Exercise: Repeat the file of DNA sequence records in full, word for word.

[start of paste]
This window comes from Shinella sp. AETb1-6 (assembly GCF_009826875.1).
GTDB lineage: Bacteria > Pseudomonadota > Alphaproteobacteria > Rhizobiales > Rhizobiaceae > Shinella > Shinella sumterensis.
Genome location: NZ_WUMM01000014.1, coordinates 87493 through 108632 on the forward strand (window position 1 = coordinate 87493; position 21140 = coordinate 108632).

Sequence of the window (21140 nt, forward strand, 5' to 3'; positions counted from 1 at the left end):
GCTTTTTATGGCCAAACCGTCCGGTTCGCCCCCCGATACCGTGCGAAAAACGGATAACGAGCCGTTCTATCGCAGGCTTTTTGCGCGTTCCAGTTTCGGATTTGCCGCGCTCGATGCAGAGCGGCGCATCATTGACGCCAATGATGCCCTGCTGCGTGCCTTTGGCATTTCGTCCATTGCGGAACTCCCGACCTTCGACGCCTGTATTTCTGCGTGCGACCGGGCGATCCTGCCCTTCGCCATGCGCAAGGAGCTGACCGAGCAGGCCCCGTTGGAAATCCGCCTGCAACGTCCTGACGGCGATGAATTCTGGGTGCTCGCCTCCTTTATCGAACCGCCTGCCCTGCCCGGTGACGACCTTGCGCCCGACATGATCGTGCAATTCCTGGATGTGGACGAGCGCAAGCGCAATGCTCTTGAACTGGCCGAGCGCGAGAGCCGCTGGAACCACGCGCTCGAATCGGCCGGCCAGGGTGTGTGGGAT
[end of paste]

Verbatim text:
This window comes from Shinella sp. AETb1-6 (assembly GCF_009826875.1).
GTDB lineage: Bacteria > Pseudomonadota > Alphaproteobacteria > Rhizobiales > Rhizobiaceae > Shinella > Shinella sumterensis.
Genome location: NZ_WUMM01000014.1, coordinates 87493 through 108632 on the forward strand (window position 1 = coordinate 87493; position 21140 = coordinate 108632).

Sequence of the window (21140 nt, forward strand, 5' to 3'; positions counted from 1 at the left end):
GCTTTTTATGGCCAAACCGTCCGGTTCGCCCCCCGATACCGTGCGAAAAACGGATAACGAGCCGTTCTATCGCAGGCTTTTTGCGCGTTCCAGTTTCGGATTTGCCGCGCTCGATGCAGAGCGGCGCATCATTGACGCCAATGATGCCCTGCTGCGTGCCTTTGGCATTTCGTCCATTGCGGAACTCCCGACCTTCGACGCCTGTATTTCTGCGTGCGACCGGGCGATCCTGCCCTTCGCCATGCGCAAGGAGCTGACCGAGCAGGCCCCGTTGGAAATCCGCCTGCAACGTCCTGACGGCGATGAATTCTGGGTGCTCGCCTCCTTTATCGAACCGCCTGCCCTGCCCGGTGACGACCTTGCGCCCGACATGATCGTGCAATTCCTGGATGTGGACGAGCGCAAGCGCAATGCTCTTGAACTGGCCGAGCGCGAGAGCCGCTGGAACCACGCGCTCGAATCGGCCGGCCAGGGTGTGTGGGAT